What is an appropriate RN track?

Students General Students

Published

So, I apologize if this is kind of long, but there seem to be a lot of tracks to pursue nursing, and it's a bit confusing!

I've recently become really interested in going to nursing school. I've already graduated a 4 year university with a 3.45 in an unrelated field-- anthropology (biological anthropology, to be precise, so I have taken basic bio, chemistry, and genetics but I received B and B-'s in all the biology classes I've taken thus far). All along, I had interest in pursuing an area of public health but I wasn't sure which career path to pursue. Until I started looking into it, I honestly didn't really know what a nurses job was.

*Queue-in fabulous and moving experience being treated by a nurse*

And I was pleased to find out the field is quite diverse.

There's no question in my mind that the job itself--care taking-- would be incredibly rewarding. Additionally, the fact that there is job security in the nursing field is appealing to me, as well as location flexibility (if I even need to move, there will likely be hospitals near-by), and the opportunity for educational/career growth through out my life. The latter being one of the most appealing aspects of the three-- I like that I can continue learning and furthering my career as I gain more experience and a better understanding of what I want to do.

Anyway, I've got my BA with a fairly low GPA, and now I'd like to get my RN. What do you think is the best track?

I've looked into accelerated (second-degree) BSN programs, but I fall short of at least 3 pre-reqs in most cases, usually more. Because it would take at least two semesters to obtain the anatomy and physiology requirements I'd need, and because BSN programs seem to be fewer and more competitive than RN certification programs, I think the RN certification programs might be a better, faster route. I'm 24, I'd like to be able to support myself on more than financial aid before my 30's...

However, I want the option of pursuing a masters degree in the future, as well, so I'd definitely want to get a BSN...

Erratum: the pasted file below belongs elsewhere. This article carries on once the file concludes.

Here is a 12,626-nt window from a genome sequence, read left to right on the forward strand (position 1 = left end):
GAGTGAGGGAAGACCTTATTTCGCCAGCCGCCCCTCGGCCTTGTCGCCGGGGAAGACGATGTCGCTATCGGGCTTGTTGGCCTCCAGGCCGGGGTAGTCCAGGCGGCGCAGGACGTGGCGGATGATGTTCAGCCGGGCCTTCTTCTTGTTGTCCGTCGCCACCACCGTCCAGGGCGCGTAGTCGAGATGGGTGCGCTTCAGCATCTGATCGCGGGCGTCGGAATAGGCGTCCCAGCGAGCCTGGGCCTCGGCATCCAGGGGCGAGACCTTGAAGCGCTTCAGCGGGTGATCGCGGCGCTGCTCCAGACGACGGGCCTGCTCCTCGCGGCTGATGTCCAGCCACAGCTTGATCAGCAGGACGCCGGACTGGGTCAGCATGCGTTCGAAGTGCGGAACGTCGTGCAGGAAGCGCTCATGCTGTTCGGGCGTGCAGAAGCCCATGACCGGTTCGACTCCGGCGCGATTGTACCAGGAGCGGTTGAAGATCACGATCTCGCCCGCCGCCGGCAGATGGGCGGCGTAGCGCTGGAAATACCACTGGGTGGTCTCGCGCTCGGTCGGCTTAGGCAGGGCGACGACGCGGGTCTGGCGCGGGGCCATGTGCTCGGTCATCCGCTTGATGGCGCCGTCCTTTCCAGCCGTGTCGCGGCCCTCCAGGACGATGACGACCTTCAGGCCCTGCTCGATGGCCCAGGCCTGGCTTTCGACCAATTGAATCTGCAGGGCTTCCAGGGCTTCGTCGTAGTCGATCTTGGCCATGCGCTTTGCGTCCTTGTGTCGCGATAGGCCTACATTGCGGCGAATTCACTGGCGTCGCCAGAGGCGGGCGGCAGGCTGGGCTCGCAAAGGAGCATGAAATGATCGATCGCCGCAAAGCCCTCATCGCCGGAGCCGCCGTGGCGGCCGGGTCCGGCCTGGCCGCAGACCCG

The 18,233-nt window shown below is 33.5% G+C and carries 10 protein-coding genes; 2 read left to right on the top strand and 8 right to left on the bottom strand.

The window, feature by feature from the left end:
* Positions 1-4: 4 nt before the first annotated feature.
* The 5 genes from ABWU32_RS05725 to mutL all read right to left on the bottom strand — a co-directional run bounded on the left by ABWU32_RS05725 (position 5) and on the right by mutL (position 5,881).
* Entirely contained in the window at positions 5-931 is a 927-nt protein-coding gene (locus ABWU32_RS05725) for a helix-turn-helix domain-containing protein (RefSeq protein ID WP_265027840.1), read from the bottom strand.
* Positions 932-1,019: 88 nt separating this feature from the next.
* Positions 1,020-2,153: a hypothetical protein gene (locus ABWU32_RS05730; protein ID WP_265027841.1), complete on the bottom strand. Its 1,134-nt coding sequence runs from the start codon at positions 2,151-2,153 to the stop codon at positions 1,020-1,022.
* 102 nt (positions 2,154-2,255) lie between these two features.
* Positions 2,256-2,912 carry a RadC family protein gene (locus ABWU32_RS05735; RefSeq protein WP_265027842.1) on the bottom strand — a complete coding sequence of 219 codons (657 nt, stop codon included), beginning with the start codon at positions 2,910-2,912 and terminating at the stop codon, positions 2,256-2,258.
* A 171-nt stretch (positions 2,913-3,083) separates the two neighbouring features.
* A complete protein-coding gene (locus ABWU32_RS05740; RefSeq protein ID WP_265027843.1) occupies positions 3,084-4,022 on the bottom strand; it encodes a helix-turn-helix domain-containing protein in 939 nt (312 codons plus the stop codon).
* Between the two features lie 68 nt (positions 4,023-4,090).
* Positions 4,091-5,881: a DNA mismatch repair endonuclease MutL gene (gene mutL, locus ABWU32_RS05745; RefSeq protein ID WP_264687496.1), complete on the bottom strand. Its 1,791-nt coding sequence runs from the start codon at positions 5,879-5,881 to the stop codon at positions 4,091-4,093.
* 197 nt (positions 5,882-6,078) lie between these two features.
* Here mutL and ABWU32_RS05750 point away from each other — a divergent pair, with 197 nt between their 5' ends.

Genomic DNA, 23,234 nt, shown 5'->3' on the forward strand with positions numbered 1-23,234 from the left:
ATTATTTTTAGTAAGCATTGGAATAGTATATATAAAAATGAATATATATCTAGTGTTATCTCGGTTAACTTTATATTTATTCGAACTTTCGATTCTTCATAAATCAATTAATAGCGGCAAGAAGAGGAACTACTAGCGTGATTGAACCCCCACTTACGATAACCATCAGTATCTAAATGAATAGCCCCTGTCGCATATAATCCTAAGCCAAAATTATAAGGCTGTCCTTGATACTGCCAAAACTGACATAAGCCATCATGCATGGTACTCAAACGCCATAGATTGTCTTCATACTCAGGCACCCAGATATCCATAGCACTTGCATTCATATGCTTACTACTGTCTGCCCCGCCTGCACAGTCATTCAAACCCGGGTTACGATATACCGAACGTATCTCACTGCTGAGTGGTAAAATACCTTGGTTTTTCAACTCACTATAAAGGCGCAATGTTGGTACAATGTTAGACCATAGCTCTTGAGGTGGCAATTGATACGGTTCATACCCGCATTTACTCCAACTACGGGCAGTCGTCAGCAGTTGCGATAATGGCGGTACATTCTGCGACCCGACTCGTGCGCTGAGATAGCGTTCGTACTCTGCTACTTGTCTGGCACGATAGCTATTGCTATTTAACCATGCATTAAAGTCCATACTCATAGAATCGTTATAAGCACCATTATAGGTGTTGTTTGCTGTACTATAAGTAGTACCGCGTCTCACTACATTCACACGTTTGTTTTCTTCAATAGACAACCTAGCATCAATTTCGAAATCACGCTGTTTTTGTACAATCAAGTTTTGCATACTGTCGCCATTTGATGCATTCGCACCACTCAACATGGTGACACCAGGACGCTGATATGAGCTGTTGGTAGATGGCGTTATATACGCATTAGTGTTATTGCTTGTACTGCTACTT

Is it asinine to get a BA, then and RN, then a BSN??

Also, am I even correct in thinking that RN certification programs are less competitive than BSN programs?

I'd appreciate any advice!!

Specializes in Urgent Care NP, Emergency Nursing, Camp Nursing.

Snarky answer: One that gets you an RN.

More serious answer: You sound like someone who was pre-med or surrounded by people who were pre-med while in school, since you call a 3.45 GPA 'low'. Not that that's a bad thing (I too once was pre-med with a lowly 3.6), but outside of that hyper-competitive sphere, a 3.45 GPA in one of the hard sciences is a respectable showing. And while you do not have a degree in nursing, anthropology is heavily related to nursing. In fact, back before there were PhDs in Nursing, nurses who wanted to earn a doctorate often pursued PhDs in Anthropology or Education.

First off, RN "certification" programs, i.e. diploma programs, are now very, very rare. In fact, there's only one left in my state. What I think you are referring to are the ADN programs, which are associate's in nursing, offered through community colleges everywhere. Getting an ADN and then completing an RN to BSN is definitely a viable option, and is often cheaper and easier for those who live away from larger cities and/or colleges that offer BSNs. Certainly, for those whose sole wish is to be a floor nurse, there's no functional difference between an ADN and a BSN when it comes to responsibilities and pay. However, if one intends to be upwardly mobile in one's career, a BSN does help (although there are some RN to MSN programs out there).